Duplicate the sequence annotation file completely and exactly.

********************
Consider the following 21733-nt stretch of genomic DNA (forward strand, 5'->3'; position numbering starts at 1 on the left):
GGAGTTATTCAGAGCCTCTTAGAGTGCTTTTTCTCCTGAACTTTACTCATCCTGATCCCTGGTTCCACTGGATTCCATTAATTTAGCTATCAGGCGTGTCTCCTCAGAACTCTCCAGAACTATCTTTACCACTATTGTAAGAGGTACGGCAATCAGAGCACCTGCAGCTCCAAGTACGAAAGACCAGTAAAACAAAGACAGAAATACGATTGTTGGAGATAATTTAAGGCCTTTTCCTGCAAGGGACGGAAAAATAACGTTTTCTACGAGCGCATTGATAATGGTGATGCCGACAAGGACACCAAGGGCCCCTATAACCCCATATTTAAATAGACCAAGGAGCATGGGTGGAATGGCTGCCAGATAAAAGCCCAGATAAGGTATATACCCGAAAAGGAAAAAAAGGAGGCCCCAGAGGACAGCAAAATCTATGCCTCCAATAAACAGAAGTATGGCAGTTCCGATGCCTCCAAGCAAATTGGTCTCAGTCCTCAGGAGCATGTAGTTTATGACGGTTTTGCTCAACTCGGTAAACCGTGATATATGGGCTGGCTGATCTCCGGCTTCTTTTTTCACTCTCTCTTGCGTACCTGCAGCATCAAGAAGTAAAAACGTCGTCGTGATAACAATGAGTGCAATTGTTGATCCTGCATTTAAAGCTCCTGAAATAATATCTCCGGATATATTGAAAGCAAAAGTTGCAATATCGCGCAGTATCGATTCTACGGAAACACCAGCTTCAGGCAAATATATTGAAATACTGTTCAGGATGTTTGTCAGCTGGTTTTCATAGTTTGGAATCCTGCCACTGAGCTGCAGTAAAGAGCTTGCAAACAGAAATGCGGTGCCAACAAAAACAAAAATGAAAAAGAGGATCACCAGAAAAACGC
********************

Consider the following 21733-nt stretch of genomic DNA (forward strand, 5'->3'; position numbering starts at 1 on the left):
GGAGTTATTCAGAGCCTCTTAGAGTGCTTTTTCTCCTGAACTTTACTCATCCTGATCCCTGGTTCCACTGGATTCCATTAATTTAGCTATCAGGCGTGTCTCCTCAGAACTCTCCAGAACTATCTTTACCACTATTGTAAGAGGTACGGCAATCAGAGCACCTGCAGCTCCAAGTACGAAAGACCAGTAAAACAAAGACAGAAATACGATTGTTGGAGATAATTTAAGGCCTTTTCCTGCAAGGGACGGAAAAATAACGTTTTCTACGAGCGCATTGATAATGGTGATGCCGACAAGGACACCAAGGGCCCCTATAACCCCATATTTAAATAGACCAAGGAGCATGGGTGGAATGGCTGCCAGATAAAAGCCCAGATAAGGTATATACCCGAAAAGGAAAAAAAGGAGGCCCCAGAGGACAGCAAAATCTATGCCTCCAATAAACAGAAGTATGGCAGTTCCGATGCCTCCAAGCAAATTGGTCTCAGTCCTCAGGAGCATGTAGTTTATGACGGTTTTGCTCAACTCGGTAAACCGTGATATATGGGCTGGCTGATCTCCGGCTTCTTTTTTCACTCTCTCTTGCGTACCTGCAGCATCAAGAAGTAAAAACGTCGTCGTGATAACAATGAGTGCAATTGTTGATCCTGCATTTAAAGCTCCTGAAATAATATCTCCGGATATATTGAAAGCAAAAGTTGCAATATCGCGCAGTATCGATTCTACGGAAACACCAGCTTCAGGCAAATATATTGAAATACTGTTCAGGATGTTTGTCAGCTGGTTTTCATAGTTTGGAATCCTGCCACTGAGCTGCAGTAAAGAGCTTGCAAACAGAAATGCGGTGCCAACAAAAACAAAAATGAAAAAGAGGATCACCAGAAAAACGC